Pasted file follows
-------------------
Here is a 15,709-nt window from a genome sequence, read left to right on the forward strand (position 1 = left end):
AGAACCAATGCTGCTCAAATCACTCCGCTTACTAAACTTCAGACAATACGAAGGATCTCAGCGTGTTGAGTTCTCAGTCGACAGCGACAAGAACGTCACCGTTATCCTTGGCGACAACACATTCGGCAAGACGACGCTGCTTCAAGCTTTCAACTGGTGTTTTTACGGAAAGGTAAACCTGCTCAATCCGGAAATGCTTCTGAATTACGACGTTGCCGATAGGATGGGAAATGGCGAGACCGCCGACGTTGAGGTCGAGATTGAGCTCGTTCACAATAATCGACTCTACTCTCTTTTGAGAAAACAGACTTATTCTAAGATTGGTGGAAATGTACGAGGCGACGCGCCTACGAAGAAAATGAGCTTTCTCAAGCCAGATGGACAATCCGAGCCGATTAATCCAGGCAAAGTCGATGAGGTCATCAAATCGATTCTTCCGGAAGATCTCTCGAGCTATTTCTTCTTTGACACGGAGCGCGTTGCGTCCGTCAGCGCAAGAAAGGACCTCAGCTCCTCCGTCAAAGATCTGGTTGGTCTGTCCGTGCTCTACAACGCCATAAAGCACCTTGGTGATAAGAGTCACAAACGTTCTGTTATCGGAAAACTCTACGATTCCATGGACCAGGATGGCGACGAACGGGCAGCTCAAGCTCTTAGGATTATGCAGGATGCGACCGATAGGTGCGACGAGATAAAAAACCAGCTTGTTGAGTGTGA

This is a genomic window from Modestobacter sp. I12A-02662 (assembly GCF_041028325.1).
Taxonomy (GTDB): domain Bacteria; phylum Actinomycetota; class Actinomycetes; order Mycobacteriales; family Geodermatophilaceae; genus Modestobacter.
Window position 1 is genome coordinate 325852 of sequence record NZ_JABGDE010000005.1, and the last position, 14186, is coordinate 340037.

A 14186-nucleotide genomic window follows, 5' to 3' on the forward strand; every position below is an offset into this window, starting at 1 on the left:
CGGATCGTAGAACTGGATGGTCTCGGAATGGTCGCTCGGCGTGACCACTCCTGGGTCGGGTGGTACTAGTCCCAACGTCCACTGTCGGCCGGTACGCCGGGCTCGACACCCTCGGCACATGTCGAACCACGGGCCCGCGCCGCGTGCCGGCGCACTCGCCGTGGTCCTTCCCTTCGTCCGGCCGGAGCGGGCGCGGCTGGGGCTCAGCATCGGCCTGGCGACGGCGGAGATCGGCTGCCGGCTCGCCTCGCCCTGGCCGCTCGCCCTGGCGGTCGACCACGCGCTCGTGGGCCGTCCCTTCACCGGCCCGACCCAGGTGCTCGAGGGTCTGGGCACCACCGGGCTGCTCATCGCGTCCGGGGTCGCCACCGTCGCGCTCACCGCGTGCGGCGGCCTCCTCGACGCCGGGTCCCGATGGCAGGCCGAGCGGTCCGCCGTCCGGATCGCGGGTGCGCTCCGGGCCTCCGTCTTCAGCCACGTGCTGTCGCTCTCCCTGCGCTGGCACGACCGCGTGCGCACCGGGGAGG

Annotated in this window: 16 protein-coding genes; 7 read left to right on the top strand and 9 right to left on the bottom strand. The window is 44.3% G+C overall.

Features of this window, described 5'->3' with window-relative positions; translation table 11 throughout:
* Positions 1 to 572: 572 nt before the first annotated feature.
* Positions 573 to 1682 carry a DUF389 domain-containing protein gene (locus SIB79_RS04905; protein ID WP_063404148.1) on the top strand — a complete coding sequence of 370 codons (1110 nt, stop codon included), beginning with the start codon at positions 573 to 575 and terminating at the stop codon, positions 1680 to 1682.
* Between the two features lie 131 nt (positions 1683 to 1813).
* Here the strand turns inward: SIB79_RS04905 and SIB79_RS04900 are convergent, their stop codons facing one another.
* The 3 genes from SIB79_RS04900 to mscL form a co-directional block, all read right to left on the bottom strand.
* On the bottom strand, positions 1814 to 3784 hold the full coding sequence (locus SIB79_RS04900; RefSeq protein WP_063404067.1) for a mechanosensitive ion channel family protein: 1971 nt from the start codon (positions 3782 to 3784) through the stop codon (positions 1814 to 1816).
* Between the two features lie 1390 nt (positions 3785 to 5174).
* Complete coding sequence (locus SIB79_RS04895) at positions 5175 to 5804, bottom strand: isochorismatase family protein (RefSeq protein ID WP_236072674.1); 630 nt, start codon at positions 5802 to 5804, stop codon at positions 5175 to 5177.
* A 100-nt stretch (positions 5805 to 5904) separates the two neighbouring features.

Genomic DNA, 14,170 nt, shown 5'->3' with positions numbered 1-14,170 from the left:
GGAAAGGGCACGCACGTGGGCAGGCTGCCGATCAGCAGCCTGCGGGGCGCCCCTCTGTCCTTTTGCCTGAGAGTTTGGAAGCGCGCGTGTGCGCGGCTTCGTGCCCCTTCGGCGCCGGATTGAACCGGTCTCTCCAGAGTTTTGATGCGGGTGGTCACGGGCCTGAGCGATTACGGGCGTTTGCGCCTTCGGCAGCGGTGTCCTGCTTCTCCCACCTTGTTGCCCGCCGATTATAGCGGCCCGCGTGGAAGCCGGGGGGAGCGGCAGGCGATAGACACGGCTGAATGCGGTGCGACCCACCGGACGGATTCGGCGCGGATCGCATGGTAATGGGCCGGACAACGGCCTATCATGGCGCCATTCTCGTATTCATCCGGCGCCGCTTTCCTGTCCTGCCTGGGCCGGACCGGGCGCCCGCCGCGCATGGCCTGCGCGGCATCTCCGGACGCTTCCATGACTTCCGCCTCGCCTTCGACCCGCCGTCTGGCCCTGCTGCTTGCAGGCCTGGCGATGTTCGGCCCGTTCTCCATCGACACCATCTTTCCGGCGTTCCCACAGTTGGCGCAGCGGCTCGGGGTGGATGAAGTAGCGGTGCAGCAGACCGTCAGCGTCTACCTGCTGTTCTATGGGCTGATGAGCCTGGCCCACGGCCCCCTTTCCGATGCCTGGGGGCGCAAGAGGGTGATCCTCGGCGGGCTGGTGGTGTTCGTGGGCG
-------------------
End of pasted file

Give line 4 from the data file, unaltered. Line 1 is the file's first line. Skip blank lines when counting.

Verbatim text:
Taxonomy (GTDB): domain Bacteria; phylum Actinomycetota; class Actinomycetes; order Mycobacteriales; family Geodermatophilaceae; genus Modestobacter.